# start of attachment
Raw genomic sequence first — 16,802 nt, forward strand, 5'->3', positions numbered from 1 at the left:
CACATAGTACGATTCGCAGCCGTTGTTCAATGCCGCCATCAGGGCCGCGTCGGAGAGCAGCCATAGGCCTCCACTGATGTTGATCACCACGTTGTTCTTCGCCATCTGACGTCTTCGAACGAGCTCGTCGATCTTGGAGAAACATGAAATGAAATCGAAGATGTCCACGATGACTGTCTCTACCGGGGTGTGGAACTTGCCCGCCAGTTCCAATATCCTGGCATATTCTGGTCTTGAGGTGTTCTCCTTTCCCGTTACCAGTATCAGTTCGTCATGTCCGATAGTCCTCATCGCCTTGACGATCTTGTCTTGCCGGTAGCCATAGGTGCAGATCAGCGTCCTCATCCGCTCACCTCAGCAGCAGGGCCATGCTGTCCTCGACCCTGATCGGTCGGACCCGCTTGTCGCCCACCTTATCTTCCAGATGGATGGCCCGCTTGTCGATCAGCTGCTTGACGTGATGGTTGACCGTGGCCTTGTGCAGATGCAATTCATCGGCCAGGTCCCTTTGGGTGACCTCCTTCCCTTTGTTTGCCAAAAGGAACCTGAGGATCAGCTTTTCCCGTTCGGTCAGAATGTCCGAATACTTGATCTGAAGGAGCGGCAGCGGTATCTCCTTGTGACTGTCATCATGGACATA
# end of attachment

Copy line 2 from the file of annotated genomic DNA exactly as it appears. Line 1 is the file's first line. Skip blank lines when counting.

CACATAGTACGATTCGCAGCCGTTGTTCAATGCCGCCATCAGGGCCGCGTCGGAGAGCAGCCATAGGCCTCCACTGATGTTGATCACCACGTTGTTCTTCGCCATCTGACGTCTTCGAACGAGCTCGTCGATCTTGGAGAAACATGAAATGAAATCGAAGATGTCCACGATGACTGTCTCTACCGGGGTGTGGAACTTGCCCGCCAGTTCCAATATCCTGGCATATTCTGGTCTTGAGGTGTTCTCCTTTCCCGTTACCAGTATCAGTTCGTCATGTCCGATAGTCCTCATCGCCTTGACGATCTTGTCTTGCCGGTAGCCATAGGTGCAGATCAGCGTCCTCATCCGCTCACCTCAGCAGCAGGGCCATGCTGTCCTCGACCCTGATCGGTCGGACCCGCTTGTCGCCCACCTTATCTTCCAGATGGATGGCCCGCTTGTCGATCAGCTGCTTGACGTGATGGTTGACCGTGGCCTTGTGCAGATGCAATTCATCGGCCAGGTCCCTTTGGGTGACCTCCTTCCCTTTGTTTGCCAAAAGGAACCTGAGGATCAGCTTTTCCCGTTCGGTCAGAATGTCCGAATACTTGATCTGAAGGAGCGGCAGCGGTATCTCCTTGTGACTGTCATCATGGACATA